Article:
As part of the CEWS program, employers can claim a 100% refund for the employer-paid Employment Insurance, the Canada Pension Plan, the Quebec Pension Plan, and the Quebec Parental Insurance Plan contributions made on behalf of eligible employees who are on leave with full or partial pay (e.g., employees who are directed to stay home with pay as a result the temporary closure of or reduction in the employer's business) for any full week in the claim period. This is built into the CEWS calculator and requires that the employer know the total employer-paid contributions with respect to employees on leave.
Retroactive Payments Need to Be Made Before Applying
While eligibility for the CEWS is limited to those employees who have not been without remuneration for 14 or more consecutive days in a particular claim period, the government's publications indicate that the CEWS will be available in respect of laid off employees who are rehired/recalled on a retroactive basis, as long as their retroactive pay and status meet the eligibility criteria for the claim period. This means that an employee who has been on layoff or furlough without pay for 14 or more consecutive days in a qualifying period will be eligible if the employee is retroactively recalled and paid such that, once retroactively recalled and paid the employee would not be without remuneration for 14 or more consecutive days in the qualifying period. The government's publication indicates that any laid-off employees would need to be recalled from layoff and paid before they are included in the CEWS calculation.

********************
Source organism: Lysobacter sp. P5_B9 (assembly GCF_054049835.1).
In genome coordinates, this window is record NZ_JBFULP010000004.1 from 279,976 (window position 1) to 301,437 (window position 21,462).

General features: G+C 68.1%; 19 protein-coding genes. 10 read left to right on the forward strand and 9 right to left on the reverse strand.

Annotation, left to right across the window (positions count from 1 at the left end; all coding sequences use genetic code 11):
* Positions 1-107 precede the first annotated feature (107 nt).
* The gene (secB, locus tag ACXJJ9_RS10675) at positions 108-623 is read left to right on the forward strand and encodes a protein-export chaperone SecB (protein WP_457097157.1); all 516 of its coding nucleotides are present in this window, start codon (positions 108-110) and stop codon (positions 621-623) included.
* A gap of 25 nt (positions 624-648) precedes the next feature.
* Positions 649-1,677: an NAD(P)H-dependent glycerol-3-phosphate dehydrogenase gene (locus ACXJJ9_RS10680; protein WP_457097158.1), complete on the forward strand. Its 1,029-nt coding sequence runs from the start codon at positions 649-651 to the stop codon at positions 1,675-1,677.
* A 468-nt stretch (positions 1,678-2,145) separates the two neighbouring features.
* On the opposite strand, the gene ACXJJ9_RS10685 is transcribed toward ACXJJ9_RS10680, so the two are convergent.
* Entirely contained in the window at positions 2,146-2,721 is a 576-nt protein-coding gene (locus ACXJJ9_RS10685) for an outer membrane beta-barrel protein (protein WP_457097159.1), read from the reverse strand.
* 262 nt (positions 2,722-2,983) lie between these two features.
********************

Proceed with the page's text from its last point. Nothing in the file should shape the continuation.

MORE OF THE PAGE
Any employees recalled from layoff who have received the Canada Emergency Response Benefit (CERB) may be required to repay some or all of the amounts they received depending on their situation. Employers recalling employees on a retroactive basis may therefore wish to make it clear to such employees that they will each be personally responsible for any CERB repayment obligation.